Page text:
“The case that we make is that Even Start is working, and working well all across the nation,” Mr. Himelstein said. “And we back that up through data.”
Mr. Bush’s call to end the $496 million educational technology state grants program also has attracted a lot of attention and resistance.
On March 21, for instance, nearly 150 education technology advocates from 37 states came to Capitol Hill to talk up the program’s merits. The joint “advocacy day” was sponsored by the Consortium for School Networking and the International Society for Technology in Education.
“It’s coming for us at the worst possible time,” L. Michael Golden, Pennsylvania’s deputy education secretary for information and educational technology, said of the president’s proposed cuts. “We’re now seeing results that validate the need for continued and increased funding.”
The Council for Opportunity in Education helped bring nearly 1,000 people to Capitol Hill during its annual legislative conference to protest proposed cuts to several programs, including the $313 million Upward Bound and $145 million Talent Search programs. Both help disadvantaged youths graduate from high school and complete postsecondary education.
“No president has ever tried to eliminate our programs,” said Susan Trebach, a spokeswoman for the Washington-based group, a nonprofit that seeks to promote greater access to postsecondary education. “These programs, Upward Bound and Talent Search, have been around for 40 years,” and have enjoyed bipartisan support, she said.
History Against Cuts
If history is any judge, Congress is likely to abolish few, if any, of the programs in the president’s cross hairs. Mr. Bush has sought repeatedly to eliminate many of the same programs.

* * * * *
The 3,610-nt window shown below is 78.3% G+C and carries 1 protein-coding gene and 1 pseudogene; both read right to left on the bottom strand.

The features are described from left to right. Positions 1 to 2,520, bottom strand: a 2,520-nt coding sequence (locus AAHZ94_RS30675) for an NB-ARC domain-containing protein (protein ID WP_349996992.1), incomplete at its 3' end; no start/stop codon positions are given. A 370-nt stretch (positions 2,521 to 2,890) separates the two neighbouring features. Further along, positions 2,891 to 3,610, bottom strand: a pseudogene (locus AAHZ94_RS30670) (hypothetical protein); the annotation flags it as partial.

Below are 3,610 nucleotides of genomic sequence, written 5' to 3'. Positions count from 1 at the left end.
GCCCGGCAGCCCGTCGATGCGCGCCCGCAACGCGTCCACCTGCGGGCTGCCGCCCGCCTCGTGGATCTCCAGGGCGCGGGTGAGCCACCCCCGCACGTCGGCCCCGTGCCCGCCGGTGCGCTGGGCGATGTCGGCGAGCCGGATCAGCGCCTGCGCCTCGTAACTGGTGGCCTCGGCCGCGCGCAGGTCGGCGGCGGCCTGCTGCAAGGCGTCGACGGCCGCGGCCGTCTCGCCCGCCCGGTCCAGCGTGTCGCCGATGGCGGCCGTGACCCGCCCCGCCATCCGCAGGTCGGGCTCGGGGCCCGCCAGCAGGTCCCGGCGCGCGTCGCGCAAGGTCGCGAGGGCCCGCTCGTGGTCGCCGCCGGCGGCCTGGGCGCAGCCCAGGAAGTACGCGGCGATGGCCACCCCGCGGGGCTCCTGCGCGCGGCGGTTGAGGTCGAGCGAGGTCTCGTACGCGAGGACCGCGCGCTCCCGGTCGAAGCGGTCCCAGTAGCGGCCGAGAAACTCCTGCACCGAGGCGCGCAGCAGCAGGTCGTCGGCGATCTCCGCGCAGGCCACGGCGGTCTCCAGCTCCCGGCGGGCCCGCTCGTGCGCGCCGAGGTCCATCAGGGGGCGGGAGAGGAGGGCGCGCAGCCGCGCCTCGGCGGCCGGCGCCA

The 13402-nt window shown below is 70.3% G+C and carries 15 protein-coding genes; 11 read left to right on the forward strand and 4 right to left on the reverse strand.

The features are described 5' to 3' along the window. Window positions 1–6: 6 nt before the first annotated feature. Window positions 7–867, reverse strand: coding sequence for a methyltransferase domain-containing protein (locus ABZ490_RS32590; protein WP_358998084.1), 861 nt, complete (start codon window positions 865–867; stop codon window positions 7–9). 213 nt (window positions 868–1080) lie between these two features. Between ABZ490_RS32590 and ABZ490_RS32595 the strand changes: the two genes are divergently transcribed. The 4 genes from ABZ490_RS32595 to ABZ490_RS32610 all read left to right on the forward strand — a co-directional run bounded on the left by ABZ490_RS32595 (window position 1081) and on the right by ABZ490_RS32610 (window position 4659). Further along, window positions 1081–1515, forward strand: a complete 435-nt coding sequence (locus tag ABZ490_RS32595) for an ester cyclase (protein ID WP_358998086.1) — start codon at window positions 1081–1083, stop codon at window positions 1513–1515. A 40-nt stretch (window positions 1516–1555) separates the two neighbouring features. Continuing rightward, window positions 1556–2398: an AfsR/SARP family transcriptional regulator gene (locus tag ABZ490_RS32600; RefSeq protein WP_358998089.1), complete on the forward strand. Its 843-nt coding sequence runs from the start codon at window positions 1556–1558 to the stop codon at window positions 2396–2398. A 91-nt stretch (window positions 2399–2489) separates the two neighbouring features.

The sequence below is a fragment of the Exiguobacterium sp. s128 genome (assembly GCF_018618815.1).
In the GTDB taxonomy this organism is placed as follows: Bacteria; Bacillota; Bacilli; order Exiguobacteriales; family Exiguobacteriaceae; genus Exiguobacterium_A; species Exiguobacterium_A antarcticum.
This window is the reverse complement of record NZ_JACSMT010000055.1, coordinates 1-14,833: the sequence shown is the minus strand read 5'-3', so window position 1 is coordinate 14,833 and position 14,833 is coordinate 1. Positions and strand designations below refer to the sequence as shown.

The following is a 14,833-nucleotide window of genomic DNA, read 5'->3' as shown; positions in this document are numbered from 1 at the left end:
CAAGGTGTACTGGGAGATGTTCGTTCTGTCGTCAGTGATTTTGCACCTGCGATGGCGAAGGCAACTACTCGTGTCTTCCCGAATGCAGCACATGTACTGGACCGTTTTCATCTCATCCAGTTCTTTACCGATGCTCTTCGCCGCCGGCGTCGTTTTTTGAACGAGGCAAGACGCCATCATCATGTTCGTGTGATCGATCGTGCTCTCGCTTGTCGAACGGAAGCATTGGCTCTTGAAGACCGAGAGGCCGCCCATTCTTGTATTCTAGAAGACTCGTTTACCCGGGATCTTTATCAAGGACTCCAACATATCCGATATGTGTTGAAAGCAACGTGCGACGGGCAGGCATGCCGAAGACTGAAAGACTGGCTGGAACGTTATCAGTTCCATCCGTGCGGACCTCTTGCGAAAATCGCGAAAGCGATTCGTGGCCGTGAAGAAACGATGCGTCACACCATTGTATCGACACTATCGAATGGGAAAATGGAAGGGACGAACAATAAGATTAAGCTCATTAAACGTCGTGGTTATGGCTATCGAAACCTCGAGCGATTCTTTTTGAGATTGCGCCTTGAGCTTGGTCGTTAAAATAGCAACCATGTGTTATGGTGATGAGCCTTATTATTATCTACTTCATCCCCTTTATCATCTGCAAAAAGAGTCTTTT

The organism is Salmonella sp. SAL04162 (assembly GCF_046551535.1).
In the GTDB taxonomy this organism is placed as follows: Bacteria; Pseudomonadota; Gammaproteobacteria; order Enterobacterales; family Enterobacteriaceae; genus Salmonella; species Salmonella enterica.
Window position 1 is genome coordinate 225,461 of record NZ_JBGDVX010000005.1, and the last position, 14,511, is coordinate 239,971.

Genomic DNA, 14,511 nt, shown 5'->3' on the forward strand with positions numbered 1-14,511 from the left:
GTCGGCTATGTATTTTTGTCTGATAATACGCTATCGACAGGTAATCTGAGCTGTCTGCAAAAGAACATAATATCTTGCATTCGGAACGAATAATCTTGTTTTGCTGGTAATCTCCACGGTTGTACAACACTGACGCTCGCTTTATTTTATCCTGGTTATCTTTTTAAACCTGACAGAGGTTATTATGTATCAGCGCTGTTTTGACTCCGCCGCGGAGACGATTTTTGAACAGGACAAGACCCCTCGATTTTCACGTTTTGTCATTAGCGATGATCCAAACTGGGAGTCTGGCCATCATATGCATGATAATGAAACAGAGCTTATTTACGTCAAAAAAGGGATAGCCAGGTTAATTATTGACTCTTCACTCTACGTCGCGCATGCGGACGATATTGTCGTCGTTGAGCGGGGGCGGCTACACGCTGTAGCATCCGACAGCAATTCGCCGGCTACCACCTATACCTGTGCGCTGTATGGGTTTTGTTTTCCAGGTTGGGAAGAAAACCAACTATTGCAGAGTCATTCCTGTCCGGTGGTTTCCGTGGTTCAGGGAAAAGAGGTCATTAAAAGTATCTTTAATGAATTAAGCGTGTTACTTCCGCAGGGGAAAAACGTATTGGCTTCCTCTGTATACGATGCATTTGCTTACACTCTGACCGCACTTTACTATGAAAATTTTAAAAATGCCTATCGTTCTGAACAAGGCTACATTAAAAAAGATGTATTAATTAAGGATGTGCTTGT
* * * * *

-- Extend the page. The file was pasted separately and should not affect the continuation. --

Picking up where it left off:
Recent hearings, and budget action in the Senate, suggest that this year may be no exception.
The Senate on March 17 narrowly approved an amendment to a recent budget blueprint that would add $5.6 billion for various education programs. (“Budget Plan in Senate Would Restore Bush’s College, Voc. Ed. Cuts,” March 30, 2005.)
Two weeks earlier, several Republican and Democratic senators expressed their reservations about the president’s plans.
“[T]his subcommitee is going to need to have the specifics on why you have eliminated 48 programs,” Sen. Arlen Specter, R-Pa., told Secretary of Education Margaret Spellings at a March 2 hearing of the Appropriations Subcommittee on Labor, Health and Human Services, and Education. “Those programs have come into existence as a result of study by the Congress. … And those programs have been suggested by a variety of people.” (“Budget Panel Receives Spellings With Skepticism,” March 9, 2005.)
Secretary Spellings said “the president believes [the 48 programs] do not represent, necessarily, either a critical mass or have, in all cases, been an effective use of resources.”
Mr. Himelstein from the Even Start group said he’s a little more nervous this year about the fate of his program.
“I consider this the toughest fight for a couple of reasons,” he said. “One, the administration has made it very plain just by their tone to the Congress how serious they are about cutting funding overall.” That said, Mr. Himelstein said his group is well-positioned for the fight.
“This is the fourth year in a row that the administration has either tried to cut or totally eliminate Even Start,” he said. “Because we have had to do battle, we have really come up with some bipartisan support. … My outlook is cautiously optimistic.”